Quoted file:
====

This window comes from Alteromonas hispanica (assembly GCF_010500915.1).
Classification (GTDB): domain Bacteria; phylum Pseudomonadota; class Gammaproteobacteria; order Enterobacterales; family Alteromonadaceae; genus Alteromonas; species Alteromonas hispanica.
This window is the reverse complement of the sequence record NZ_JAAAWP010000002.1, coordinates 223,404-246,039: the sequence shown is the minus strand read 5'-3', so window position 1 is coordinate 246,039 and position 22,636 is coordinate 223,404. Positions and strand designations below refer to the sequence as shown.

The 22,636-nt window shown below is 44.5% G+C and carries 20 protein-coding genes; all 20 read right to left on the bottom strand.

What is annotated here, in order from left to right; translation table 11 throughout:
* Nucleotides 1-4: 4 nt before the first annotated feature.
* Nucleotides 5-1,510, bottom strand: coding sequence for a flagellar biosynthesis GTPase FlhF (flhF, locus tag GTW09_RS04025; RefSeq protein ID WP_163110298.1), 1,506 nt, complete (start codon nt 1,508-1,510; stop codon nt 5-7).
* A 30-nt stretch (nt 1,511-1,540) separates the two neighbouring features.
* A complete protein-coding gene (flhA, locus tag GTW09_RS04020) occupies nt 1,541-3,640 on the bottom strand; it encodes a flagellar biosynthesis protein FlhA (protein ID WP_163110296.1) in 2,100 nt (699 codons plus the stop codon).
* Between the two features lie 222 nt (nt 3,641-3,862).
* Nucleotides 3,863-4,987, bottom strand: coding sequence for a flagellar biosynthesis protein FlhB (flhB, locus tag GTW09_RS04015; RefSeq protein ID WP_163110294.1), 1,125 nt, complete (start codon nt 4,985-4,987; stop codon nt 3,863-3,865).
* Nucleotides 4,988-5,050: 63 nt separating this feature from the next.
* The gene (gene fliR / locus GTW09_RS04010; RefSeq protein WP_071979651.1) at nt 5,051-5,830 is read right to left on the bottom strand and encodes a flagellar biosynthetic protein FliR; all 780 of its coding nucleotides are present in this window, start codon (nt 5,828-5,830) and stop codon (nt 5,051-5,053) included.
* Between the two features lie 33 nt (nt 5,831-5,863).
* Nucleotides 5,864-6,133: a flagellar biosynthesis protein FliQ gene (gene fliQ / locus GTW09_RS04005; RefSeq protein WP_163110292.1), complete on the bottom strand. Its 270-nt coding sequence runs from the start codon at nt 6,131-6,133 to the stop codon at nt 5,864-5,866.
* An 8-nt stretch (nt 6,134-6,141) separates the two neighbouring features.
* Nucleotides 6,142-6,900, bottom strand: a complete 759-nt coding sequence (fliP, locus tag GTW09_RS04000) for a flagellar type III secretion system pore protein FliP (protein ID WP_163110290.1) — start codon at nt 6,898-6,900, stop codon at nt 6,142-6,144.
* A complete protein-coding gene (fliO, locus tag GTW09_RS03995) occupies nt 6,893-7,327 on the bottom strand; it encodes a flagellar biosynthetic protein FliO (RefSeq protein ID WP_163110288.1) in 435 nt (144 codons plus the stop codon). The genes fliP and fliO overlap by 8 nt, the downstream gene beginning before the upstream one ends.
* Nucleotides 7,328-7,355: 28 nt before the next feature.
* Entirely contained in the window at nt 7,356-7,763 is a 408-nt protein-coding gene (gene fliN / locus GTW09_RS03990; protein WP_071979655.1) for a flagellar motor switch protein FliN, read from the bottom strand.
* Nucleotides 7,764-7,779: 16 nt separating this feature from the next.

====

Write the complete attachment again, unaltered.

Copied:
This window comes from Alteromonas hispanica (assembly GCF_010500915.1).
Classification (GTDB): domain Bacteria; phylum Pseudomonadota; class Gammaproteobacteria; order Enterobacterales; family Alteromonadaceae; genus Alteromonas; species Alteromonas hispanica.
This window is the reverse complement of the sequence record NZ_JAAAWP010000002.1, coordinates 223,404-246,039: the sequence shown is the minus strand read 5'-3', so window position 1 is coordinate 246,039 and position 22,636 is coordinate 223,404. Positions and strand designations below refer to the sequence as shown.

The 22,636-nt window shown below is 44.5% G+C and carries 20 protein-coding genes; all 20 read right to left on the bottom strand.

What is annotated here, in order from left to right; translation table 11 throughout:
* Nucleotides 1-4: 4 nt before the first annotated feature.
* Nucleotides 5-1,510, bottom strand: coding sequence for a flagellar biosynthesis GTPase FlhF (flhF, locus tag GTW09_RS04025; RefSeq protein ID WP_163110298.1), 1,506 nt, complete (start codon nt 1,508-1,510; stop codon nt 5-7).
* A 30-nt stretch (nt 1,511-1,540) separates the two neighbouring features.
* A complete protein-coding gene (flhA, locus tag GTW09_RS04020) occupies nt 1,541-3,640 on the bottom strand; it encodes a flagellar biosynthesis protein FlhA (protein ID WP_163110296.1) in 2,100 nt (699 codons plus the stop codon).
* Between the two features lie 222 nt (nt 3,641-3,862).
* Nucleotides 3,863-4,987, bottom strand: coding sequence for a flagellar biosynthesis protein FlhB (flhB, locus tag GTW09_RS04015; RefSeq protein ID WP_163110294.1), 1,125 nt, complete (start codon nt 4,985-4,987; stop codon nt 3,863-3,865).
* Nucleotides 4,988-5,050: 63 nt separating this feature from the next.
* The gene (gene fliR / locus GTW09_RS04010; RefSeq protein WP_071979651.1) at nt 5,051-5,830 is read right to left on the bottom strand and encodes a flagellar biosynthetic protein FliR; all 780 of its coding nucleotides are present in this window, start codon (nt 5,828-5,830) and stop codon (nt 5,051-5,053) included.
* Between the two features lie 33 nt (nt 5,831-5,863).
* Nucleotides 5,864-6,133: a flagellar biosynthesis protein FliQ gene (gene fliQ / locus GTW09_RS04005; RefSeq protein WP_163110292.1), complete on the bottom strand. Its 270-nt coding sequence runs from the start codon at nt 6,131-6,133 to the stop codon at nt 5,864-5,866.
* An 8-nt stretch (nt 6,134-6,141) separates the two neighbouring features.
* Nucleotides 6,142-6,900, bottom strand: a complete 759-nt coding sequence (fliP, locus tag GTW09_RS04000) for a flagellar type III secretion system pore protein FliP (protein ID WP_163110290.1) — start codon at nt 6,898-6,900, stop codon at nt 6,142-6,144.
* A complete protein-coding gene (fliO, locus tag GTW09_RS03995) occupies nt 6,893-7,327 on the bottom strand; it encodes a flagellar biosynthetic protein FliO (RefSeq protein ID WP_163110288.1) in 435 nt (144 codons plus the stop codon). The genes fliP and fliO overlap by 8 nt, the downstream gene beginning before the upstream one ends.
* Nucleotides 7,328-7,355: 28 nt before the next feature.
* Entirely contained in the window at nt 7,356-7,763 is a 408-nt protein-coding gene (gene fliN / locus GTW09_RS03990; protein WP_071979655.1) for a flagellar motor switch protein FliN, read from the bottom strand.
* Nucleotides 7,764-7,779: 16 nt separating this feature from the next.